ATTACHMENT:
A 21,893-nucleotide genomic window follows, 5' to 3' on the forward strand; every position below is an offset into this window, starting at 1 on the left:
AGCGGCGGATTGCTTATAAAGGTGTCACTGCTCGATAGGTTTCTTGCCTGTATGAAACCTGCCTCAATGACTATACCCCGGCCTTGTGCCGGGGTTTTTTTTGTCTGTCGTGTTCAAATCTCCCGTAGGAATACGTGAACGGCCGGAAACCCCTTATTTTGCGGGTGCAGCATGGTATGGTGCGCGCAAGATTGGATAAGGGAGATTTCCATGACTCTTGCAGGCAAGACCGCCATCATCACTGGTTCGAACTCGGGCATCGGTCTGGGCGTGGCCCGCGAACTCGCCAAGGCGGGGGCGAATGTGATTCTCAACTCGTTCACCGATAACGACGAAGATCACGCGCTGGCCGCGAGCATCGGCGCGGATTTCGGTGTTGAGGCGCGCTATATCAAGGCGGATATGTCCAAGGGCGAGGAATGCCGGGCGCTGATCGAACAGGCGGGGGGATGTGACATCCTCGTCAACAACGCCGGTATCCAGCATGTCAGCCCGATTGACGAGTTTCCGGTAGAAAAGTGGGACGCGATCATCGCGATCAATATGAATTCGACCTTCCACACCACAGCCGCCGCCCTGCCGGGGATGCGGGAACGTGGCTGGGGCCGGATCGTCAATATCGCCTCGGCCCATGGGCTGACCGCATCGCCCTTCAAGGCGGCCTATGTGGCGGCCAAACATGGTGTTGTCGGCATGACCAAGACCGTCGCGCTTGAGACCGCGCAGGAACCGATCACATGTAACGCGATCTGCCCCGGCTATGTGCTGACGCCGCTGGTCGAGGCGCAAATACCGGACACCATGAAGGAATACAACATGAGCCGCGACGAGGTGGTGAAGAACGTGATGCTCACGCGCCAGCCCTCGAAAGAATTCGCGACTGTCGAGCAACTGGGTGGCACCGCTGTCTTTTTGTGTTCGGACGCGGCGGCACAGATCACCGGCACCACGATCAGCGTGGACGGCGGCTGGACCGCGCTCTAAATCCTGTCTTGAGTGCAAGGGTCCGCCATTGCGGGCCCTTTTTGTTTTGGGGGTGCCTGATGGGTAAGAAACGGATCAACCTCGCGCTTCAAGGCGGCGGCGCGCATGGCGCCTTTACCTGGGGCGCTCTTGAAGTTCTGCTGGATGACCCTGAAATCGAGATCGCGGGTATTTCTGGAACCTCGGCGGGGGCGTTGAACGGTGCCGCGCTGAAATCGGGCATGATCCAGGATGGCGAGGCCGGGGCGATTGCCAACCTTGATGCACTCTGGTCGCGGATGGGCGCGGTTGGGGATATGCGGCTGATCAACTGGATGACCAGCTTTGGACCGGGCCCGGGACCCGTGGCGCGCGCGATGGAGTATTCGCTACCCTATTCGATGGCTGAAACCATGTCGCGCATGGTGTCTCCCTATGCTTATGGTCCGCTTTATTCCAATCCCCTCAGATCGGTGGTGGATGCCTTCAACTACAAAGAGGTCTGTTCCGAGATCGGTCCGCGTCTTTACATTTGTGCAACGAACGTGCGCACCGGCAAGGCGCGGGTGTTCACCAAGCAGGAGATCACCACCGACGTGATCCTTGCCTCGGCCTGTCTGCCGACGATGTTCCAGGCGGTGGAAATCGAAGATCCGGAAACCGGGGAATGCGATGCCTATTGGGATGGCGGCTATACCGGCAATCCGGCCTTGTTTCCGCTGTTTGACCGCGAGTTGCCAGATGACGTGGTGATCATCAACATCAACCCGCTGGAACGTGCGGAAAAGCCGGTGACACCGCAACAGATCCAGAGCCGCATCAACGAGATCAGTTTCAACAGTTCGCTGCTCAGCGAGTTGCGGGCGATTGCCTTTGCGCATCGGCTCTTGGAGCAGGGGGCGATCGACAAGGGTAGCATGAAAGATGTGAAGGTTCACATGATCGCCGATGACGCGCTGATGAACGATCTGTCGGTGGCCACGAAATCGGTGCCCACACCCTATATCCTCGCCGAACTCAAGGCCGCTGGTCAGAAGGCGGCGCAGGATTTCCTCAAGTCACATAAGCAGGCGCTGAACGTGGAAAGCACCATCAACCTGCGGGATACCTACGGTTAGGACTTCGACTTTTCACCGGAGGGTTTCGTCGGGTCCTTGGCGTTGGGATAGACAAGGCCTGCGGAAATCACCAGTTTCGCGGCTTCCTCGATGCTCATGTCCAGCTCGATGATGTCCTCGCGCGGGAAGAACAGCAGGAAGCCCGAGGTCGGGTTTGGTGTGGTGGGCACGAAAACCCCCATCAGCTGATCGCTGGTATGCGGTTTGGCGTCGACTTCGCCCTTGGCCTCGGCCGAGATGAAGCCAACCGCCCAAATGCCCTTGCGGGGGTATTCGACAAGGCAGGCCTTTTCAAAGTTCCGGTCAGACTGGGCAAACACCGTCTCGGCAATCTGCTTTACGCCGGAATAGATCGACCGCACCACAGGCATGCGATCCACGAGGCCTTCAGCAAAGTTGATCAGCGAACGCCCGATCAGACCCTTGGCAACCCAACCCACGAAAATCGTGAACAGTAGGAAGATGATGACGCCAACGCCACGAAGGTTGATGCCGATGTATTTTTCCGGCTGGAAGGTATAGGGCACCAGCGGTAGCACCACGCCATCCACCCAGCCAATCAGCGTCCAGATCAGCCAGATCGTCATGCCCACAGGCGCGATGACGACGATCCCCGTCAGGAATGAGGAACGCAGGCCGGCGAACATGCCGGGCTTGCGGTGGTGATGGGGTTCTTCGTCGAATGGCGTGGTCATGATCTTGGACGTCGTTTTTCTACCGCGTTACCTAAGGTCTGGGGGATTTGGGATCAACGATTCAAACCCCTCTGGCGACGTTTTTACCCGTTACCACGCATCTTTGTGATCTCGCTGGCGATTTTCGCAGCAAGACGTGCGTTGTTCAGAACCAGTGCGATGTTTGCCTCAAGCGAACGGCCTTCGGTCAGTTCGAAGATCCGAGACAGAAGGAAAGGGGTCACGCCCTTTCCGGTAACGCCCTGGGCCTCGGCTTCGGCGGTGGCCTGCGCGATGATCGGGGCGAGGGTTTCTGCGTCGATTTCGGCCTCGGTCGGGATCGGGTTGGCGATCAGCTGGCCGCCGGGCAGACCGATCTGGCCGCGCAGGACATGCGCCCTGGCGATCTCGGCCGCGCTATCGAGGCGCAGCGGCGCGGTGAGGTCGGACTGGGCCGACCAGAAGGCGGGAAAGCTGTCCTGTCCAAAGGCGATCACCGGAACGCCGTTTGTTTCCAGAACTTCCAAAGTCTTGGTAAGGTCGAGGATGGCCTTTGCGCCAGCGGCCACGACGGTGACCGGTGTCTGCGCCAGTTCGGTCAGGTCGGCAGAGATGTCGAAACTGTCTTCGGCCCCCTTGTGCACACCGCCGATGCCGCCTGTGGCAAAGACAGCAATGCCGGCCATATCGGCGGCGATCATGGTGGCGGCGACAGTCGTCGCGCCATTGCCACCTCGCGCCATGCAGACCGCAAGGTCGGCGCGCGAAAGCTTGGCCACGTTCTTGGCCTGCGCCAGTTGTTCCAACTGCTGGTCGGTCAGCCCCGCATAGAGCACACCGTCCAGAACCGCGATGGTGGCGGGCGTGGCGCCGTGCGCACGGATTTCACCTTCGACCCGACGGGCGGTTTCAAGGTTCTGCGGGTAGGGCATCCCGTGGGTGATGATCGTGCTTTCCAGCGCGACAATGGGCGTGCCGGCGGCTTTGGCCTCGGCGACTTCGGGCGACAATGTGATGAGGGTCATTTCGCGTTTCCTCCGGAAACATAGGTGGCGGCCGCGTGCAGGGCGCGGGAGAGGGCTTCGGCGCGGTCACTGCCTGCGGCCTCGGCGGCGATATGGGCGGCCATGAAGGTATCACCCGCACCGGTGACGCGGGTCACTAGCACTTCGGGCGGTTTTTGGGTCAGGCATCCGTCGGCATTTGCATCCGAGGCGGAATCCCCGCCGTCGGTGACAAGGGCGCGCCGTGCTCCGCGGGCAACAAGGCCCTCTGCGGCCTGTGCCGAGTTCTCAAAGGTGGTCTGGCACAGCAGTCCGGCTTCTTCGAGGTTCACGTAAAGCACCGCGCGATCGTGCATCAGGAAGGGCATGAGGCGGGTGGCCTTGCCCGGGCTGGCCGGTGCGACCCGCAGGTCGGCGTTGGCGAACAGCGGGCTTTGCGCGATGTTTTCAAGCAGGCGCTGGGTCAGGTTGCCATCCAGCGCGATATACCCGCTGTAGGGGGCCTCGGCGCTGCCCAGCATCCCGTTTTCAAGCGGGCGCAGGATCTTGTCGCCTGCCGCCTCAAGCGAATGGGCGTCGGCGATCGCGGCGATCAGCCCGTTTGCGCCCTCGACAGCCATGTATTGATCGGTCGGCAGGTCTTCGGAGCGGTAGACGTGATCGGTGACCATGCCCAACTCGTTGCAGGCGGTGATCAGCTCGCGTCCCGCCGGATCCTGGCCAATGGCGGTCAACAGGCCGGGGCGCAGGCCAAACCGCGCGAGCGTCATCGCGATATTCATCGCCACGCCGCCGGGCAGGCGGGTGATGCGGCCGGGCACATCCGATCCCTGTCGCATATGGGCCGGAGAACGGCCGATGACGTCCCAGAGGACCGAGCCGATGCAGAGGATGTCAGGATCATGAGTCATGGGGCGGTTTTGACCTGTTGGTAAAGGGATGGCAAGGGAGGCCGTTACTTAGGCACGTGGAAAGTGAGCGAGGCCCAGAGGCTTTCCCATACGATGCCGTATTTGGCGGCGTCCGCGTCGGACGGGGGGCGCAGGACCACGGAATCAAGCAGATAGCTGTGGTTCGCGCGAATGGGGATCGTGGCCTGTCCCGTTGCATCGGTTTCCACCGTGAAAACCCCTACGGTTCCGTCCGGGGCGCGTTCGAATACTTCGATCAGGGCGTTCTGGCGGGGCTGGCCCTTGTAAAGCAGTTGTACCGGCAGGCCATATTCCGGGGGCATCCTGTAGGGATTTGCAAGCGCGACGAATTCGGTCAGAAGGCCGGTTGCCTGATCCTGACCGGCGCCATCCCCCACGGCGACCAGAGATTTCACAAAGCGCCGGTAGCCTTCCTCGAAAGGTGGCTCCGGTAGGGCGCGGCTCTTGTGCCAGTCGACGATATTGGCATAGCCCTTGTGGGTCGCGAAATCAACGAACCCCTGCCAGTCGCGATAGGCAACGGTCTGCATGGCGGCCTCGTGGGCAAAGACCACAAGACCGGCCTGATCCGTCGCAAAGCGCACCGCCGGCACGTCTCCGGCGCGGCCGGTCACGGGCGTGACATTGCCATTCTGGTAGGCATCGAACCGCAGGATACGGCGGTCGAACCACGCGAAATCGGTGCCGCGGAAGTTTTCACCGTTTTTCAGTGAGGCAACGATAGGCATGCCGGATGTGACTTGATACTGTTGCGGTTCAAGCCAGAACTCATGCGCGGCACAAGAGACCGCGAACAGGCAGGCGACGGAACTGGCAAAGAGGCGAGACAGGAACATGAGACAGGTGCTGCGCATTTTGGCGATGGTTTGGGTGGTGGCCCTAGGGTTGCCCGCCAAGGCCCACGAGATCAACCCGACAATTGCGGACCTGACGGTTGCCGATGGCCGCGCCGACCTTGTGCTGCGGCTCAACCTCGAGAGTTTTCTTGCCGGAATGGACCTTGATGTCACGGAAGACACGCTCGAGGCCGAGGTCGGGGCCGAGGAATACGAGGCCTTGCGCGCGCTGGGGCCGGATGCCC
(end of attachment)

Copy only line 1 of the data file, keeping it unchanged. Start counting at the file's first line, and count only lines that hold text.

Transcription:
A 21,893-nucleotide genomic window follows, 5' to 3' on the forward strand; every position below is an offset into this window, starting at 1 on the left: